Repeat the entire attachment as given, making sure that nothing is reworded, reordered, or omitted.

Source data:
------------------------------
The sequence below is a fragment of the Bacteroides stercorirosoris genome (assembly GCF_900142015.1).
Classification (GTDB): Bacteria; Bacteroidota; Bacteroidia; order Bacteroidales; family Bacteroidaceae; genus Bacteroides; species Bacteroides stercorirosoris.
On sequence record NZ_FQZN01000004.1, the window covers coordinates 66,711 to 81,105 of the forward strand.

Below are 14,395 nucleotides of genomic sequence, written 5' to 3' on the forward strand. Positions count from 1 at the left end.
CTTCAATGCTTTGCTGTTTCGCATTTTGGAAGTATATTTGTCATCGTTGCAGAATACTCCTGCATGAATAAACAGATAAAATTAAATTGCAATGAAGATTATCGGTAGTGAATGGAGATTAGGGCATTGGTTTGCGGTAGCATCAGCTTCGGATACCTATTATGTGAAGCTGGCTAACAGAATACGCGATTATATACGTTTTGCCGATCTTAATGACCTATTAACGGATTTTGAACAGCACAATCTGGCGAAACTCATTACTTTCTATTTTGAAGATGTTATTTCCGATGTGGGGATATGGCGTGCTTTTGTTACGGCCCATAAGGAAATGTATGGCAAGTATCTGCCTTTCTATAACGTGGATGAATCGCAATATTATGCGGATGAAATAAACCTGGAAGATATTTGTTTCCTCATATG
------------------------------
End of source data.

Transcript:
The sequence below is a fragment of the Bacteroides stercorirosoris genome (assembly GCF_900142015.1).
Classification (GTDB): Bacteria; Bacteroidota; Bacteroidia; order Bacteroidales; family Bacteroidaceae; genus Bacteroides; species Bacteroides stercorirosoris.
On sequence record NZ_FQZN01000004.1, the window covers coordinates 66,711 to 81,105 of the forward strand.

Below are 14,395 nucleotides of genomic sequence, written 5' to 3' on the forward strand. Positions count from 1 at the left end.
CTTCAATGCTTTGCTGTTTCGCATTTTGGAAGTATATTTGTCATCGTTGCAGAATACTCCTGCATGAATAAACAGATAAAATTAAATTGCAATGAAGATTATCGGTAGTGAATGGAGATTAGGGCATTGGTTTGCGGTAGCATCAGCTTCGGATACCTATTATGTGAAGCTGGCTAACAGAATACGCGATTATATACGTTTTGCCGATCTTAATGACCTATTAACGGATTTTGAACAGCACAATCTGGCGAAACTCATTACTTTCTATTTTGAAGATGTTATTTCCGATGTGGGGATATGGCGTGCTTTTGTTACGGCCCATAAGGAAATGTATGGCAAGTATCTGCCTTTCTATAACGTGGATGAATCGCAATATTATGCGGATGAAATAAACCTGGAAGATATTTGTTTCCTCATATG